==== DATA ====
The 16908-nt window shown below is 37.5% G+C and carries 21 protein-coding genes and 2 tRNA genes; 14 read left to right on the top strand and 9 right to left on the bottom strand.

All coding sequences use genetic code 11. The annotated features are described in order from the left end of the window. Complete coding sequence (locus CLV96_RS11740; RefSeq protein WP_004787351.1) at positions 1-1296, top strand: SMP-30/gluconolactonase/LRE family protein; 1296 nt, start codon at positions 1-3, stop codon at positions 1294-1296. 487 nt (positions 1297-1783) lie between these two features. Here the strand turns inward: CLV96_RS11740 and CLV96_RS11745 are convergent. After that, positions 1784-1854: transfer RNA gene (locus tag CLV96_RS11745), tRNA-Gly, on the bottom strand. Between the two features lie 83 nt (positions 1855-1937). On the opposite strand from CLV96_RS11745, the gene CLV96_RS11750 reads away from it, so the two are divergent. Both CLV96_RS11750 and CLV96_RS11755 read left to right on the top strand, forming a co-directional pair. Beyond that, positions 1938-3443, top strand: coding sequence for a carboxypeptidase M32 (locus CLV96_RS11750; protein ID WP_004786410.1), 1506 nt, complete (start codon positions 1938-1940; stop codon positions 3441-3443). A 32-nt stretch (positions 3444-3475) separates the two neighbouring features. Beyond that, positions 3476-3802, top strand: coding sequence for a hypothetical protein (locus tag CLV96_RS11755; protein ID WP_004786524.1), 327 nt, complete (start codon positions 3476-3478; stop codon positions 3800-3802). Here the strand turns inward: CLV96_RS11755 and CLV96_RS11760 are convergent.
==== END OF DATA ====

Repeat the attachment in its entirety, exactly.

The 16908-nt window shown below is 37.5% G+C and carries 21 protein-coding genes and 2 tRNA genes; 14 read left to right on the top strand and 9 right to left on the bottom strand.

All coding sequences use genetic code 11. The annotated features are described in order from the left end of the window. Complete coding sequence (locus CLV96_RS11740; RefSeq protein WP_004787351.1) at positions 1-1296, top strand: SMP-30/gluconolactonase/LRE family protein; 1296 nt, start codon at positions 1-3, stop codon at positions 1294-1296. 487 nt (positions 1297-1783) lie between these two features. Here the strand turns inward: CLV96_RS11740 and CLV96_RS11745 are convergent. After that, positions 1784-1854: transfer RNA gene (locus tag CLV96_RS11745), tRNA-Gly, on the bottom strand. Between the two features lie 83 nt (positions 1855-1937). On the opposite strand from CLV96_RS11745, the gene CLV96_RS11750 reads away from it, so the two are divergent. Both CLV96_RS11750 and CLV96_RS11755 read left to right on the top strand, forming a co-directional pair. Beyond that, positions 1938-3443, top strand: coding sequence for a carboxypeptidase M32 (locus CLV96_RS11750; protein ID WP_004786410.1), 1506 nt, complete (start codon positions 1938-1940; stop codon positions 3441-3443). A 32-nt stretch (positions 3444-3475) separates the two neighbouring features. Beyond that, positions 3476-3802, top strand: coding sequence for a hypothetical protein (locus tag CLV96_RS11755; protein ID WP_004786524.1), 327 nt, complete (start codon positions 3476-3478; stop codon positions 3800-3802). Here the strand turns inward: CLV96_RS11755 and CLV96_RS11760 are convergent.